You become as you are seen – the so-called Pygmalion effect, which goes back to studies by Robert Rosenthal and Lenore Jacobson, describes this phenomenon
The self-fulfilling prophecy – if you have not experienced this moment yourself, you know at least the expression. The pygmalion effect in psychology is a similar phenomenon: Other people’s expectations affect one’s own behavior and performance and thus inevitably become the result – in professional life, at school and also privately.
Pygmalion creates an image of its expectations
The fact that the Pygmalion effect is not an invisible thought construction is already apparent from the namesake. In Greek mythology, Pygmalion is a sculptor disillusioned with women.
In the search for the perfect woman, he creates a female statue as a projection of his expectations – and falls in love with her. The happy ending: the goddess Venus takes pity on him and awakens the statue to life for Pygmalion.
Robert Rosenthal and Lenore Jacobson show the Pygmalion effect in school
In fact, the Pygmalion effect is a little less romantic, but nonetheless just as effective. In the 1960s, they examined the relationship between existing expectations and the resulting outcome Robert Rosenthal and Lenore Jacobson.
The two American psychologists would use an experiment to prove it that teachers with their expectations unconsciously affect students’ performance and thus can also increase it.
For this, the teachers of an elementary school were tricked into believing it through a scientific test the students in a school class who are about to take a leap in performance in school development could be identified. After registering the performance potential, the proportion, according to the teachers’ information, can be around 20 percent of the students.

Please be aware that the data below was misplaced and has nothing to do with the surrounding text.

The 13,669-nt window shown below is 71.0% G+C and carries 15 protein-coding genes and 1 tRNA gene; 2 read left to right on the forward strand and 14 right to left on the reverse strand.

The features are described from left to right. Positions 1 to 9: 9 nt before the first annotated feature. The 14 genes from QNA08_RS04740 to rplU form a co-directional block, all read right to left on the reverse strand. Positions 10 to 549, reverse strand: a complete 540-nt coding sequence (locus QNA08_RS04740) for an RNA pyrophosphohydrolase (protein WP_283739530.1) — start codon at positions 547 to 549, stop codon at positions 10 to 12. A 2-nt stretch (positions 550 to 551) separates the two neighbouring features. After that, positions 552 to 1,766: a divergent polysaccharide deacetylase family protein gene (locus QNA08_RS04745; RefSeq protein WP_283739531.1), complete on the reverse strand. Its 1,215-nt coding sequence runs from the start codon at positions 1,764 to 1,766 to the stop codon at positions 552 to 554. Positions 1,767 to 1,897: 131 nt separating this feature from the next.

The background is that there are often three trains in public elementary schools in the United States: a class train with slow students, a class train with middle students, and a class train with fast-learning students.
In fact, the students in question were not actively identified in the experiment using a test procedure, but randomly selected by the researchers using a lottery. The test did not measure students’ potential for improvement, but their intelligence quotient.
Eight months after this first IQ test, the test was repeated with all elementary school students. The result: The previously randomly selected students had a significant increase in their intelligence quotient compared to the other students.
The Pygmalion effect affects teachers and students
Since no one other than the teachers involved had the information about the supposedly scientifically determined potential for a possible performance increase in the selected students, there was only one possible explanation: The teachers themselves ensured the performance improvement with their expectations and their behavior towards the students with the alleged talent – just as Pygmalion created his desired female figure.
According to Rosenthal and Jacobson, this also means that the teachers’ judgment was similarly affected by the presumed pre-selection of talents.